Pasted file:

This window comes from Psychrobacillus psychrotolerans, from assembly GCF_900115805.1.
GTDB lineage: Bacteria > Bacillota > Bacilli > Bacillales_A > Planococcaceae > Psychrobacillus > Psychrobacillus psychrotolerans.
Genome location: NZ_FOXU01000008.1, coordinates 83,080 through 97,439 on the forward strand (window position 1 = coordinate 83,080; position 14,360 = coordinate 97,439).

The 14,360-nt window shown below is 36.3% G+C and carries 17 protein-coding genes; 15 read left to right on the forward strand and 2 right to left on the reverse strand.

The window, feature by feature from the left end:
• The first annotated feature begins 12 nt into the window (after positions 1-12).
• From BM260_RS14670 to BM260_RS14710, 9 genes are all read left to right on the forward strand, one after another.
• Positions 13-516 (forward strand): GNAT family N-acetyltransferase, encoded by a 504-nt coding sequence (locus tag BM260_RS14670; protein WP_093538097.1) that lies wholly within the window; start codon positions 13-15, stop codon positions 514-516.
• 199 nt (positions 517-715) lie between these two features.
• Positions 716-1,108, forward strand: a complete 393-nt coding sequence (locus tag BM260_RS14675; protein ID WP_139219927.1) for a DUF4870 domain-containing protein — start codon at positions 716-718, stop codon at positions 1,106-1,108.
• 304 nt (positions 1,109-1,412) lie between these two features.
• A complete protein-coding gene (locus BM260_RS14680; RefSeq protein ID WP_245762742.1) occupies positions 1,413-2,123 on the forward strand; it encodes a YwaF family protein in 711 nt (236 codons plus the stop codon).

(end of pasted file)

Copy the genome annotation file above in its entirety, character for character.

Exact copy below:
This window comes from Psychrobacillus psychrotolerans, from assembly GCF_900115805.1.
GTDB lineage: Bacteria > Bacillota > Bacilli > Bacillales_A > Planococcaceae > Psychrobacillus > Psychrobacillus psychrotolerans.
Genome location: NZ_FOXU01000008.1, coordinates 83,080 through 97,439 on the forward strand (window position 1 = coordinate 83,080; position 14,360 = coordinate 97,439).

The 14,360-nt window shown below is 36.3% G+C and carries 17 protein-coding genes; 15 read left to right on the forward strand and 2 right to left on the reverse strand.

The window, feature by feature from the left end:
• The first annotated feature begins 12 nt into the window (after positions 1-12).
• From BM260_RS14670 to BM260_RS14710, 9 genes are all read left to right on the forward strand, one after another.
• Positions 13-516 (forward strand): GNAT family N-acetyltransferase, encoded by a 504-nt coding sequence (locus tag BM260_RS14670; protein WP_093538097.1) that lies wholly within the window; start codon positions 13-15, stop codon positions 514-516.
• 199 nt (positions 517-715) lie between these two features.
• Positions 716-1,108, forward strand: a complete 393-nt coding sequence (locus tag BM260_RS14675; protein ID WP_139219927.1) for a DUF4870 domain-containing protein — start codon at positions 716-718, stop codon at positions 1,106-1,108.
• 304 nt (positions 1,109-1,412) lie between these two features.
• A complete protein-coding gene (locus BM260_RS14680; RefSeq protein ID WP_245762742.1) occupies positions 1,413-2,123 on the forward strand; it encodes a YwaF family protein in 711 nt (236 codons plus the stop codon).